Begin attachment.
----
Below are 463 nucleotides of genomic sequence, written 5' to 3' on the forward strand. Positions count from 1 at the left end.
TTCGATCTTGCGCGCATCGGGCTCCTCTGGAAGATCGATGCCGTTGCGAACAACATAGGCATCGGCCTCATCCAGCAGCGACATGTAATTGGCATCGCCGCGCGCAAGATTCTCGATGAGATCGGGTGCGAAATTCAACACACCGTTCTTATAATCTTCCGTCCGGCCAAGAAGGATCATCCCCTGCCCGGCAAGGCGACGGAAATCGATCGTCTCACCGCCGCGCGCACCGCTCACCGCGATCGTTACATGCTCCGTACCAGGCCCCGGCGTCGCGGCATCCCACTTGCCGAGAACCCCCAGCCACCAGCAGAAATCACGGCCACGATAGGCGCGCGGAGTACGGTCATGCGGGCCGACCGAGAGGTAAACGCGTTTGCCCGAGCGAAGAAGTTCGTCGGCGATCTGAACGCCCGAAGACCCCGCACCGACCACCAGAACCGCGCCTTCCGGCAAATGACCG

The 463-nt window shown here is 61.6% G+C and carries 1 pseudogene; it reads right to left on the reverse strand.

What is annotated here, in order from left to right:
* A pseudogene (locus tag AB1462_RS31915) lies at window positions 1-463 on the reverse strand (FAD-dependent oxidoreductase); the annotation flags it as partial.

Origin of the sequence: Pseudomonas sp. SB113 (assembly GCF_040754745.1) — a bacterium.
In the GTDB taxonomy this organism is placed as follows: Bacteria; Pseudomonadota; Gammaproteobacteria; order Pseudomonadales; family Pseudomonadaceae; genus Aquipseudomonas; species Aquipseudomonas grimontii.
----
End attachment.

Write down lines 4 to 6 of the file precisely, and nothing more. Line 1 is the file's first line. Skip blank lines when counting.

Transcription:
What is annotated here, in order from left to right:
* A pseudogene (locus tag AB1462_RS31915) lies at window positions 1-463 on the reverse strand (FAD-dependent oxidoreductase); the annotation flags it as partial.

Origin of the sequence: Pseudomonas sp. SB113 (assembly GCF_040754745.1) — a bacterium.